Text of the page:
January 1947 Radio-Craft
[Table of Contents]
Wax nostalgic about and learn from the history of early electronics.
See articles from Radio-Craft,
published 1929 - 1953. All copyrights are hereby acknowledged.
Lee de Forest, upon whom
the honorary title "Father of Radio" by Radio-Craft editor Hugo Gernsback
(and others, except those who accord that title to
Guglielmo Marconi), exemplifies personal traits of most great inventors: high intelligence,
stick-to-itiveness, courage, passion for his subject, determination, and a willingness
to endure a lot of personal and financial abuse. The January 1947 issue of Radio-Craft
magazine celebrated the 40-year anniversary of Mr. de Forest's invention
of the Audion vacuum tube by including a large number of articles by various authors
who knew him personally and attest to his greatness. I will be posting a few of
those pieces, and you will probably be shocked at some of the shenanigans that went
on by conniving people and naysayers who tried to deny de Forest due credit.
For example, based on his work to make more sensitive receivers a judge in a lawsuit
brought by Marconi strictly enjoined him "to forever desist from the manufacture,
sale or operation of any system of wireless telegraph." de Forest had succeeded
in developing a vacuum tube device that performed better than the coherers and flame-based
signal detectors (yes flames were used in circuits as detectors) of the day, and
detractors claimed he merely added a wire grid to a patented diode tube. Photos
of the flame detectors which de Forest himself patented are shown. I ended
up reading just about every article in this issue.
Lee de Forest - Father of Radio
By Hugo Gernsback
The year 1947 marks the 40th anniversary of the radio vacuum tube - Dr. Lee de
Forest's three-element audion, the first grid radio tube. While de Forest invented
other audions before 1907, these did not contain the all-important and vital grid.
His application for patent of this tube is dated January 29, 1907, hence we can
safely say that this date marks the birth of modern radio.
And what a milestone it proved to be in the history of radio! Imagine for a moment
that the audion had not been invented: We would have no electronics, no radios,
no broadcasting, no ocean phone, no talking motion pictures, no amplifiers, no television,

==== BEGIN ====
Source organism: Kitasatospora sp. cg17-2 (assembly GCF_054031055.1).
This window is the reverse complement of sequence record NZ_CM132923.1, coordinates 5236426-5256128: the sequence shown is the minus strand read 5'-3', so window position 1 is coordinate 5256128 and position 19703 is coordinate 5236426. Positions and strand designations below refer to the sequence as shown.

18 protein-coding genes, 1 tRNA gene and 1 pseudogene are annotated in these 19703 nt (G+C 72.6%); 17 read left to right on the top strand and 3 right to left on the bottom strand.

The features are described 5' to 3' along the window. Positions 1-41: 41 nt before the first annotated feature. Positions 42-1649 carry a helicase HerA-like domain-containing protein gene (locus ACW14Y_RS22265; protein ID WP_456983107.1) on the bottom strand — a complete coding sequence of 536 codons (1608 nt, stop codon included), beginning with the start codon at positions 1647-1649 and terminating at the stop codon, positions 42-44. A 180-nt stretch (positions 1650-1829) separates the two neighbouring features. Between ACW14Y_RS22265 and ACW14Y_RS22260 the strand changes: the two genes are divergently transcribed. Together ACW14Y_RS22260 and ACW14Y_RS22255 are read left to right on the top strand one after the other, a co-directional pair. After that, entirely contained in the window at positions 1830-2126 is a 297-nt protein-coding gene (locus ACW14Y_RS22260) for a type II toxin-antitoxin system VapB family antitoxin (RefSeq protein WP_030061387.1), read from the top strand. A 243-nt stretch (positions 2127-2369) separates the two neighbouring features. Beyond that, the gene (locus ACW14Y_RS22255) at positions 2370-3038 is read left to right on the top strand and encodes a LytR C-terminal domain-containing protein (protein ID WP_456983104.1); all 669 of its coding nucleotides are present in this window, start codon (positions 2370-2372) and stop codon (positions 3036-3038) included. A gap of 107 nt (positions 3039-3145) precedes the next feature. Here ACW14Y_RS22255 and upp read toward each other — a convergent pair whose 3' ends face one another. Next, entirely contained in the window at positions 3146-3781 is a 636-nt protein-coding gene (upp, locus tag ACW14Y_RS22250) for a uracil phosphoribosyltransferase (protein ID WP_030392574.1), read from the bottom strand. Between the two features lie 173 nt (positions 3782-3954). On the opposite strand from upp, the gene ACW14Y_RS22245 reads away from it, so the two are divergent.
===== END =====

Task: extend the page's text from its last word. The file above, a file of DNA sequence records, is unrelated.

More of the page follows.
no klystrons, no cyclotrons that made possible fission and atomic energy and its
bombs, no guided radio weapons - and hundreds of other radio wonders, plus myriads
of new ones to come.
It will always remain a vivid fact which we never forget: de Forest gave us these
priceless gifts - gifts that changed our lives, our habits, that annihilated distances,
that made the spoken word and music through all space on this planet a reality,
which in time will unite humanity as nothing has ever done before.
Verily - to paraphrase Winston Churchill: "Never in the history of the world
has so much been owed, by so many, to one man. "
The callous always will parrot the hackneyed "If he hadn't, invented the vacuum
tube, somebody else would have." Maybe so - but it was de Forest who did it first
- and how, under what heartbreaking obstacles and disappointments!
De Forest never was a "lucky" in inventor who just stumbled accidentally upon
an epoch-making invention -as for instance Dr. Roentgen's discovery of the X-ray.
No, he literally "sweated it out."
This, too, was seemingly preordained. Born into the parsonage of a poor Iowa
minister, he was literally steeped in such virtues as reverence, discipline, humility,
and thrift. All this was augmented by the fact that his mother, too, was the daughter
of a minister.
Reared under the lash of severe discipline, poverty, and denial in the parsonage,
the young boy developed a searing hunger for the better things of life. His constant
dream was to better his. condition. Fortunately, he was gifted not only with a never-to-be-satisfied
curiosity, but with an imagination of heroic dimensions. Thus we later find young
Lee, against the wishes of his family, who wanted him to go to a theological seminary,